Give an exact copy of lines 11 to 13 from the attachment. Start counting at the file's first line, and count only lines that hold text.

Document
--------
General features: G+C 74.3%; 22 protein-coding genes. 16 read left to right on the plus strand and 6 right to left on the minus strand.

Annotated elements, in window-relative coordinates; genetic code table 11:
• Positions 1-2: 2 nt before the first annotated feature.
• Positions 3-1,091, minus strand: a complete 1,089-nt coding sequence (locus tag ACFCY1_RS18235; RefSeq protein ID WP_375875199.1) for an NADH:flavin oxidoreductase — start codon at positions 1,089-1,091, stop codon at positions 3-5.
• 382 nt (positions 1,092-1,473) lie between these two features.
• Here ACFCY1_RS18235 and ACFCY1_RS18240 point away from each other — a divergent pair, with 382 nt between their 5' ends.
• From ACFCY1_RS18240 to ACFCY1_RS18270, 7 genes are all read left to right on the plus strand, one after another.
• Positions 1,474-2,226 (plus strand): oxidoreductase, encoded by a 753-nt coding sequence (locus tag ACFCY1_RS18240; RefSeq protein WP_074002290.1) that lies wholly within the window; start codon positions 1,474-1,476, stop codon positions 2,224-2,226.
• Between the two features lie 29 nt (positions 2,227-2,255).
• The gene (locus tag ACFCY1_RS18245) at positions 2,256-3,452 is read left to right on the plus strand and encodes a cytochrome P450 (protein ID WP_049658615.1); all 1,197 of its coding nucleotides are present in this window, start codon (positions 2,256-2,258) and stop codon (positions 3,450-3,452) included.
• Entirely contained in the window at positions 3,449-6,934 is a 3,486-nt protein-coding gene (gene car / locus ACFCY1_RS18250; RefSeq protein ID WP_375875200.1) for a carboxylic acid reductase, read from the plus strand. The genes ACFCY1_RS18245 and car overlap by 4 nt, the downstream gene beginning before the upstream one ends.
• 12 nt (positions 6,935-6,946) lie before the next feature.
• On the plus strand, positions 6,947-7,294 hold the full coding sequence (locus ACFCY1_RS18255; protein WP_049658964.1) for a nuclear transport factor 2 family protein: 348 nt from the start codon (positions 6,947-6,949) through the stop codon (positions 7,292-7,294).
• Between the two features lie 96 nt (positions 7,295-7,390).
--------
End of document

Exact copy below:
• Entirely contained in the window at positions 3,449-6,934 is a 3,486-nt protein-coding gene (gene car / locus ACFCY1_RS18250; RefSeq protein ID WP_375875200.1) for a carboxylic acid reductase, read from the plus strand. The genes ACFCY1_RS18245 and car overlap by 4 nt, the downstream gene beginning before the upstream one ends.
• 12 nt (positions 6,935-6,946) lie before the next feature.
• On the plus strand, positions 6,947-7,294 hold the full coding sequence (locus ACFCY1_RS18255; protein WP_049658964.1) for a nuclear transport factor 2 family protein: 348 nt from the start codon (positions 6,947-6,949) through the stop codon (positions 7,292-7,294).